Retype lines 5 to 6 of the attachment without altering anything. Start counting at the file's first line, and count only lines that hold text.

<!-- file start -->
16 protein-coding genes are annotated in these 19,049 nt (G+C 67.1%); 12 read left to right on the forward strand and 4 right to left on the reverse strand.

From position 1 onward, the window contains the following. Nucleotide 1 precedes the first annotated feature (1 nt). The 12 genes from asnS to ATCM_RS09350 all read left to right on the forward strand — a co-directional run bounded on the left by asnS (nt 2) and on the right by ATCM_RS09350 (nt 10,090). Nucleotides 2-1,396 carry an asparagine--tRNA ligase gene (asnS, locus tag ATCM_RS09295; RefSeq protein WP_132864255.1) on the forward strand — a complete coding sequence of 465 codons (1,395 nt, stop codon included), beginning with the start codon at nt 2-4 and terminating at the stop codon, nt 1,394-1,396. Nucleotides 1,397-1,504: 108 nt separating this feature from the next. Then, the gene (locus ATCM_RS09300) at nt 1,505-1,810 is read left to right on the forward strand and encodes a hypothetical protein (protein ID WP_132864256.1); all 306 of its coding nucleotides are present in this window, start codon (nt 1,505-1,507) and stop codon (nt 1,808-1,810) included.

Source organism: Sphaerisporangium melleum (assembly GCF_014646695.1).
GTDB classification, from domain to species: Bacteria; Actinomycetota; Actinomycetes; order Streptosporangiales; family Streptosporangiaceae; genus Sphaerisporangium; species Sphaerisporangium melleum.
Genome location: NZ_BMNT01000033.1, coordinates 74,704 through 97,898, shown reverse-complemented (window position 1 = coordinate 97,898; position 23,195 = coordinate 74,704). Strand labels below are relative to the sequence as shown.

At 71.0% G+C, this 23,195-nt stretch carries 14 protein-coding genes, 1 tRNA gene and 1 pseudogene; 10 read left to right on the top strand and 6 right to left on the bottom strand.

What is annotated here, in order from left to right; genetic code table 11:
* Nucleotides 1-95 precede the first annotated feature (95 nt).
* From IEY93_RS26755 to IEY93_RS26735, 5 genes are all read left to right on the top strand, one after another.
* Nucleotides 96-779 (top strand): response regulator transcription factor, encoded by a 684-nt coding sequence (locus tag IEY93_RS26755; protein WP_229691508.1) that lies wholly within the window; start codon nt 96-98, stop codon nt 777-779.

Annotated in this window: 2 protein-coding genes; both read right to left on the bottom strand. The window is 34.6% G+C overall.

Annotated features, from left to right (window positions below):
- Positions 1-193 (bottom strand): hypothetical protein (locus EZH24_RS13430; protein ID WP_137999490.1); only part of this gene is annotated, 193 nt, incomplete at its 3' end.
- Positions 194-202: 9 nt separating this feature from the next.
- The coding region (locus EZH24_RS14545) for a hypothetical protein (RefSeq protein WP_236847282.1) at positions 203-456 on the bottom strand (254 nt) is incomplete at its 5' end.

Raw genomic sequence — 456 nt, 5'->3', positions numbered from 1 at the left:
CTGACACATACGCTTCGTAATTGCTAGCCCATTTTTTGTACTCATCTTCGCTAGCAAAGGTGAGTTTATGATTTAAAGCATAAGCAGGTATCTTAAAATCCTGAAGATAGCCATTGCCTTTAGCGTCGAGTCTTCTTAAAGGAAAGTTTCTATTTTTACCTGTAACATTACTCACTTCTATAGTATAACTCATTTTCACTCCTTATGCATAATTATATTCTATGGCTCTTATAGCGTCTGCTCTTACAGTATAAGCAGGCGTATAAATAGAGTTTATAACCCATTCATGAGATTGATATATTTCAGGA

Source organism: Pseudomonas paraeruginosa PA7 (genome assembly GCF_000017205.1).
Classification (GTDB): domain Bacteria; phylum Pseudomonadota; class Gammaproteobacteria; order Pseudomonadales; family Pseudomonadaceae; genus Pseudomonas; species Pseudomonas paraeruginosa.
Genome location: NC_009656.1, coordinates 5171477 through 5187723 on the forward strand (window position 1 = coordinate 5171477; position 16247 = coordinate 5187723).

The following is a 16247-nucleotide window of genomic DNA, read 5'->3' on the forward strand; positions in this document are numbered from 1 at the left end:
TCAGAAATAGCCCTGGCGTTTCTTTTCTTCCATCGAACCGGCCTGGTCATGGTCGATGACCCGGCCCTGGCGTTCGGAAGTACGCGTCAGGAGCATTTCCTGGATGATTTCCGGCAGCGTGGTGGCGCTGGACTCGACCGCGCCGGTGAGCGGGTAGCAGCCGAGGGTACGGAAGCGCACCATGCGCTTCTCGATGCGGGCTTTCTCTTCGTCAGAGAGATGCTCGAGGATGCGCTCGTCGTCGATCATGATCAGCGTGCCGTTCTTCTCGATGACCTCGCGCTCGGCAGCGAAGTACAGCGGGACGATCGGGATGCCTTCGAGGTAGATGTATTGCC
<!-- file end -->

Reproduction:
Genome location: NZ_BMNT01000033.1, coordinates 74,704 through 97,898, shown reverse-complemented (window position 1 = coordinate 97,898; position 23,195 = coordinate 74,704). Strand labels below are relative to the sequence as shown.

At 71.0% G+C, this 23,195-nt stretch carries 14 protein-coding genes, 1 tRNA gene and 1 pseudogene; 10 read left to right on the top strand and 6 right to left on the bottom strand.